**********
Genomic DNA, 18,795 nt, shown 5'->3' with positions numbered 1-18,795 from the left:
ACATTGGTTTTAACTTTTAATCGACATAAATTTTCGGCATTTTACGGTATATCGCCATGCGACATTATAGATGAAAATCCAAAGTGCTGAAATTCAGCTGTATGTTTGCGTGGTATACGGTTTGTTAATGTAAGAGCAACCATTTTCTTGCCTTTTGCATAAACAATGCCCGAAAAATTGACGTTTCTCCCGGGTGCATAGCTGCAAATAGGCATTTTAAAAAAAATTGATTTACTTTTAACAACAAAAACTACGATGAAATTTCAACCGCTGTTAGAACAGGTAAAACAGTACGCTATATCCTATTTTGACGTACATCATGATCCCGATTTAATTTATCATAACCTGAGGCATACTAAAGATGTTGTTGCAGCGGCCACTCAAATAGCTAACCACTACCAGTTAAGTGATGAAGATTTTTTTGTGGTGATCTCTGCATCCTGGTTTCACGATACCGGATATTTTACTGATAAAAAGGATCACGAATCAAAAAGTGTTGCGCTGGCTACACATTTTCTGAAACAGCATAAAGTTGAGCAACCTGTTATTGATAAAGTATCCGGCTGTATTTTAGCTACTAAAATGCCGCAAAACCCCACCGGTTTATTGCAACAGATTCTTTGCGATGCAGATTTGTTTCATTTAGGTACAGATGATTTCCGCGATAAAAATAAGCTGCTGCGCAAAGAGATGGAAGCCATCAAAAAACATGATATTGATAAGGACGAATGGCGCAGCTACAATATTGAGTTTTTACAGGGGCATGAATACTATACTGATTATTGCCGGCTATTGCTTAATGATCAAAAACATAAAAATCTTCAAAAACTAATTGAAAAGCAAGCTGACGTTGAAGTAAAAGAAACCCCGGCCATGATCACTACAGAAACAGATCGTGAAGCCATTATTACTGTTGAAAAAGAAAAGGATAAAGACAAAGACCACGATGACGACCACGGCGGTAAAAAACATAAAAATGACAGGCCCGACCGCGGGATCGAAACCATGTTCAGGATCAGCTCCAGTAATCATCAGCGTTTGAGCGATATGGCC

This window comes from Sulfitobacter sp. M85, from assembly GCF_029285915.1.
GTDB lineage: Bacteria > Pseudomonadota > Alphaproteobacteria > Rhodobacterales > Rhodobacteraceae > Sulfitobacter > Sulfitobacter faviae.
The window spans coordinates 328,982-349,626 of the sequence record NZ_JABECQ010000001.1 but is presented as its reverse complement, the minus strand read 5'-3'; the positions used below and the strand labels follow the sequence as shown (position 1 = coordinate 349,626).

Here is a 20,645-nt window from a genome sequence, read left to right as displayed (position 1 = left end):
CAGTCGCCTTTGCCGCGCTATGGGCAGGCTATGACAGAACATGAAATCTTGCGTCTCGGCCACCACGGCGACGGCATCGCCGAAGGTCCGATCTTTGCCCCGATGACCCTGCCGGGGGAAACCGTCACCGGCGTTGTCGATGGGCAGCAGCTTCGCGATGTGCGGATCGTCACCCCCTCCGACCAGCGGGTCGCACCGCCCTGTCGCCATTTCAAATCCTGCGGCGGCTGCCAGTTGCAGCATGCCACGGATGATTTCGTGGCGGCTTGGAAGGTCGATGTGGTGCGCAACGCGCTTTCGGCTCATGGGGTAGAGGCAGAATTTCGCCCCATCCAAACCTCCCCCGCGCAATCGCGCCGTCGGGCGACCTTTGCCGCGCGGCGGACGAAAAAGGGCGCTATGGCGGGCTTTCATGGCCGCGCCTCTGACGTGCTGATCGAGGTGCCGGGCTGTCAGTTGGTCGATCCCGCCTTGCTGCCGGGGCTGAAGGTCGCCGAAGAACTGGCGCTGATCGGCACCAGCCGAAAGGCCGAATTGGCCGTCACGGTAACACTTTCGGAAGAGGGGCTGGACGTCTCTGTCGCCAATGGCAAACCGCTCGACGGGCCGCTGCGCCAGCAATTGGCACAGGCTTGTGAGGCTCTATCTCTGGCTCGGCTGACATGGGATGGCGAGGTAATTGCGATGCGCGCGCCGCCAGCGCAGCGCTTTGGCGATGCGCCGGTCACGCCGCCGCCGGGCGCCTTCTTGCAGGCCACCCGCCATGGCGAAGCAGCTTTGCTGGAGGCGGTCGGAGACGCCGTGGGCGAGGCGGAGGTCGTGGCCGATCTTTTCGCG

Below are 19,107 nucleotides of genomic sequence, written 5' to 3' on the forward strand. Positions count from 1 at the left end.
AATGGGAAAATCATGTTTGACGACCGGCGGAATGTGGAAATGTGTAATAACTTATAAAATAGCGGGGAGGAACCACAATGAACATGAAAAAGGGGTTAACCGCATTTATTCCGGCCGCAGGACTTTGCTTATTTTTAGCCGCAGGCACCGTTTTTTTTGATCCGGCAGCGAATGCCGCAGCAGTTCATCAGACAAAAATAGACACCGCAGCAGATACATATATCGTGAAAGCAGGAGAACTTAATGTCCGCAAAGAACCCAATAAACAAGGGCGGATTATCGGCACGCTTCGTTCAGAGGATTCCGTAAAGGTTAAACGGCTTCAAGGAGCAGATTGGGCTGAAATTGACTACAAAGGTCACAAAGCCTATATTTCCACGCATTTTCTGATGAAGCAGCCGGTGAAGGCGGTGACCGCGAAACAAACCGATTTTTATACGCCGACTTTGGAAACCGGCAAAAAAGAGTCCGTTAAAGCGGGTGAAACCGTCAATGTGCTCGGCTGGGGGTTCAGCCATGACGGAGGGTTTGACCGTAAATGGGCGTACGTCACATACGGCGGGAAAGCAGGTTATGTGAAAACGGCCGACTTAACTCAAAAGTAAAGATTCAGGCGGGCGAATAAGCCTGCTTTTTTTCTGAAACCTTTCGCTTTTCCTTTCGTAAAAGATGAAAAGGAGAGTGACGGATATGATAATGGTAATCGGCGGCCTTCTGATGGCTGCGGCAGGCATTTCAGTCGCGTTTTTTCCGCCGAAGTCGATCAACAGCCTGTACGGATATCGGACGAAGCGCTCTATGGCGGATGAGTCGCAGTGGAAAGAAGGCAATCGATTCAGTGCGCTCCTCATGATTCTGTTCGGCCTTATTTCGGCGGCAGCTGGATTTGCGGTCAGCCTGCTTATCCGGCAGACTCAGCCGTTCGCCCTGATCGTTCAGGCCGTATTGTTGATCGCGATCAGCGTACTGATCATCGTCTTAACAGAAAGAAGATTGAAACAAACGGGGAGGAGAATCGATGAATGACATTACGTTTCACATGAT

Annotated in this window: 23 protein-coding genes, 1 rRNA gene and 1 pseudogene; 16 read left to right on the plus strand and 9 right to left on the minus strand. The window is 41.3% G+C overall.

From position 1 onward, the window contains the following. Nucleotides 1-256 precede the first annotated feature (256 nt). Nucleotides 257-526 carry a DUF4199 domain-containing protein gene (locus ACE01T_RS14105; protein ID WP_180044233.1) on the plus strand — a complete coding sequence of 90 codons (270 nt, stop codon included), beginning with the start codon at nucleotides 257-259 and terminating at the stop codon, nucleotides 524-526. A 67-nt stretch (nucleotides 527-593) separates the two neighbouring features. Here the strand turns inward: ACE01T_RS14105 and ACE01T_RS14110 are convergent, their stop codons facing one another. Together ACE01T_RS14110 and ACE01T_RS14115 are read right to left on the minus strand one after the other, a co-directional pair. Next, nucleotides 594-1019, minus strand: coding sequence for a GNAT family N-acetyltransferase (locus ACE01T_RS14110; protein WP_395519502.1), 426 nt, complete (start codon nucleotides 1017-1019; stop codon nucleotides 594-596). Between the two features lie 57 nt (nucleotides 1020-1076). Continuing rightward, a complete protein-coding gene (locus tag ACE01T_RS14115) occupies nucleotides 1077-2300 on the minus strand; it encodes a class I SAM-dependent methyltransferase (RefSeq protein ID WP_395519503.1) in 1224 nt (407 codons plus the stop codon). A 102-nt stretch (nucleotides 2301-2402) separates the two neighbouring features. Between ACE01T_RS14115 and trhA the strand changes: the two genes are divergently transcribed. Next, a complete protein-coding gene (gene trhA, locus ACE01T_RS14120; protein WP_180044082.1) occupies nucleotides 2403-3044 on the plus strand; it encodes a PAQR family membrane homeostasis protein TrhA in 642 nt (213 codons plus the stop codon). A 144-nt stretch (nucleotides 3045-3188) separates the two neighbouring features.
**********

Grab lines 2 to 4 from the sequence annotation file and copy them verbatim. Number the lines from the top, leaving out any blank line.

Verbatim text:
ACATTGGTTTTAACTTTTAATCGACATAAATTTTCGGCATTTTACGGTATATCGCCATGCGACATTATAGATGAAAATCCAAAGTGCTGAAATTCAGCTGTATGTTTGCGTGGTATACGGTTTGTTAATGTAAGAGCAACCATTTTCTTGCCTTTTGCATAAACAATGCCCGAAAAATTGACGTTTCTCCCGGGTGCATAGCTGCAAATAGGCATTTTAAAAAAAATTGATTTACTTTTAACAACAAAAACTACGATGAAATTTCAACCGCTGTTAGAACAGGTAAAACAGTACGCTATATCCTATTTTGACGTACATCATGATCCCGATTTAATTTATCATAACCTGAGGCATACTAAAGATGTTGTTGCAGCGGCCACTCAAATAGCTAACCACTACCAGTTAAGTGATGAAGATTTTTTTGTGGTGATCTCTGCATCCTGGTTTCACGATACCGGATATTTTACTGATAAAAAGGATCACGAATCAAAAAGTGTTGCGCTGGCTACACATTTTCTGAAACAGCATAAAGTTGAGCAACCTGTTATTGATAAAGTATCCGGCTGTATTTTAGCTACTAAAATGCCGCAAAACCCCACCGGTTTATTGCAACAGATTCTTTGCGATGCAGATTTGTTTCATTTAGGTACAGATGATTTCCGCGATAAAAATAAGCTGCTGCGCAAAGAGATGGAAGCCATCAAAAAACATGATATTGATAAGGACGAATGGCGCAGCTACAATATTGAGTTTTTACAGGGGCATGAATACTATACTGATTATTGCCGGCTATTGCTTAATGATCAAAAACATAAAAATCTTCAAAAACTAATTGAAAAGCAAGCTGACGTTGAAGTAAAAGAAACCCCGGCCATGATCACTACAGAAACAGATCGTGAAGCCATTATTACTGTTGAAAAAGAAAAGGATAAAGACAAAGACCACGATGACGACCACGGCGGTAAAAAACATAAAAATGACAGGCCCGACCGCGGGATCGAAACCATGTTCAGGATCAGCTCCAGTAATCATCAGCGTTTGAGCGATATGGCC

This window comes from Sulfitobacter sp. M85, from assembly GCF_029285915.1.
GTDB lineage: Bacteria > Pseudomonadota > Alphaproteobacteria > Rhodobacterales > Rhodobacteraceae > Sulfitobacter > Sulfitobacter faviae.